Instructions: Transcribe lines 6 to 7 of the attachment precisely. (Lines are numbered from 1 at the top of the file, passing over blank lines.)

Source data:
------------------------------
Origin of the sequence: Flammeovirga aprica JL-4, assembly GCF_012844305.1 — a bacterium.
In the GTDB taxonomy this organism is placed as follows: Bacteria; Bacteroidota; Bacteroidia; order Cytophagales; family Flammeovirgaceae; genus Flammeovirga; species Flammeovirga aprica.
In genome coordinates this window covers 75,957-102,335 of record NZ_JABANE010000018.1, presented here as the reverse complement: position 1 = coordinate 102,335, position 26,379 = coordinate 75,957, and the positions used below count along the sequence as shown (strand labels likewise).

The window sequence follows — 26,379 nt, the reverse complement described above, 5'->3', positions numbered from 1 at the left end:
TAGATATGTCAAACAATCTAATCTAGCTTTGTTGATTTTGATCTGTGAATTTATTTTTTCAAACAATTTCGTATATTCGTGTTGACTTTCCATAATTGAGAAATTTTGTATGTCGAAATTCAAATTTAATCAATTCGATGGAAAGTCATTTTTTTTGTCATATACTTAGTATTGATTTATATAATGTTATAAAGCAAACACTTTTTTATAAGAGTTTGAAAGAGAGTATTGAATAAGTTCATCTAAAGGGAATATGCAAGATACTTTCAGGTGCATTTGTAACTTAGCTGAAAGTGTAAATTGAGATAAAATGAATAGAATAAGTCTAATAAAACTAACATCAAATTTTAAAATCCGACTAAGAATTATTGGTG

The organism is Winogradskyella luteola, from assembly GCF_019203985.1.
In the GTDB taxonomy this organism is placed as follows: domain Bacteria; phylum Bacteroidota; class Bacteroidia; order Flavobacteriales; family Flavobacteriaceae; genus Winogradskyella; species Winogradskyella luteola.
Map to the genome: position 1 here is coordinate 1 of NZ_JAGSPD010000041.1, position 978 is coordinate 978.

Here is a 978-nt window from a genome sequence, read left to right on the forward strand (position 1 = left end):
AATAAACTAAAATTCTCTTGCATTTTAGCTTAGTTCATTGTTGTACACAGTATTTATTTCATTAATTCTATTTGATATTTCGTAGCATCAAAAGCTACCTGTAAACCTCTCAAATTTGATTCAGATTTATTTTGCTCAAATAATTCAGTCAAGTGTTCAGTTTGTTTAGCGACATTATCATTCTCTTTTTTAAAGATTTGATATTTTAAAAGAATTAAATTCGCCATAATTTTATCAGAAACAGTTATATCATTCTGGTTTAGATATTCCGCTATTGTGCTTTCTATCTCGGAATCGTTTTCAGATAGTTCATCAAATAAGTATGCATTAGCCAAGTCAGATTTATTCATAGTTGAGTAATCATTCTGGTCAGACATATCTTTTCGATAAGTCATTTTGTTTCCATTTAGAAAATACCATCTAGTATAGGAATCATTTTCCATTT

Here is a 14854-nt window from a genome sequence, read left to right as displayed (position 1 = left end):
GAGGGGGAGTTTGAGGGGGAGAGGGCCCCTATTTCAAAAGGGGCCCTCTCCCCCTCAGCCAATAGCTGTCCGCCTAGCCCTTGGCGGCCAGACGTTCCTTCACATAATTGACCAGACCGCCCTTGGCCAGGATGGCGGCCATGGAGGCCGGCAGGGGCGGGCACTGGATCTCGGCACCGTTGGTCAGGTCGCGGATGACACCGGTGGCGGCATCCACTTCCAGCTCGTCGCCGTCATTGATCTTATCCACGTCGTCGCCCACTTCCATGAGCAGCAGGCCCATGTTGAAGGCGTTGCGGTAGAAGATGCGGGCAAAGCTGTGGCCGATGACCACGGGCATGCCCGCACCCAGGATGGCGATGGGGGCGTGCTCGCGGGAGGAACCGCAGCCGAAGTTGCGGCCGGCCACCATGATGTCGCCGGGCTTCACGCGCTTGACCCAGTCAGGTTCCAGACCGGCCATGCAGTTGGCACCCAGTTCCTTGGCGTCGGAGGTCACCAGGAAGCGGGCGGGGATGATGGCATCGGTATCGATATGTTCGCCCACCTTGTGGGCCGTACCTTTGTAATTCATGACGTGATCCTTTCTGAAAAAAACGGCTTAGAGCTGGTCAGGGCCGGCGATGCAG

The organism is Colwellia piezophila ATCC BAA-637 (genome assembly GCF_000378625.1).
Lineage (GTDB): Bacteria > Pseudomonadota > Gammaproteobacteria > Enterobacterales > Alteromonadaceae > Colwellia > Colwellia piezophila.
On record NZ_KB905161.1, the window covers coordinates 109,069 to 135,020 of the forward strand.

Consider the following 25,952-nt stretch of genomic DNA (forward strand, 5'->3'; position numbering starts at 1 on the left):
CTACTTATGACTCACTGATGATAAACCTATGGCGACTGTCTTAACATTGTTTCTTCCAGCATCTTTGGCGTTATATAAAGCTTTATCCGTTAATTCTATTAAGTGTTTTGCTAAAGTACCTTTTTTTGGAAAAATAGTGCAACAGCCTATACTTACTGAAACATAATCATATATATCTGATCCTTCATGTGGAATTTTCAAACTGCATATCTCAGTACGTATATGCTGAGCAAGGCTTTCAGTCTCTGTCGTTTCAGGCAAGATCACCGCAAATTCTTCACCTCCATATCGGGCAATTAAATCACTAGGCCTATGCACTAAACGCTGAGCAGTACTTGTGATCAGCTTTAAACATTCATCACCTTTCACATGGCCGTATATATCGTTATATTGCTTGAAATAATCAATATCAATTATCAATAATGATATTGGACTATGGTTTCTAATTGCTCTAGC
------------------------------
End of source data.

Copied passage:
The organism is Winogradskyella luteola, from assembly GCF_019203985.1.
In the GTDB taxonomy this organism is placed as follows: domain Bacteria; phylum Bacteroidota; class Bacteroidia; order Flavobacteriales; family Flavobacteriaceae; genus Winogradskyella; species Winogradskyella luteola.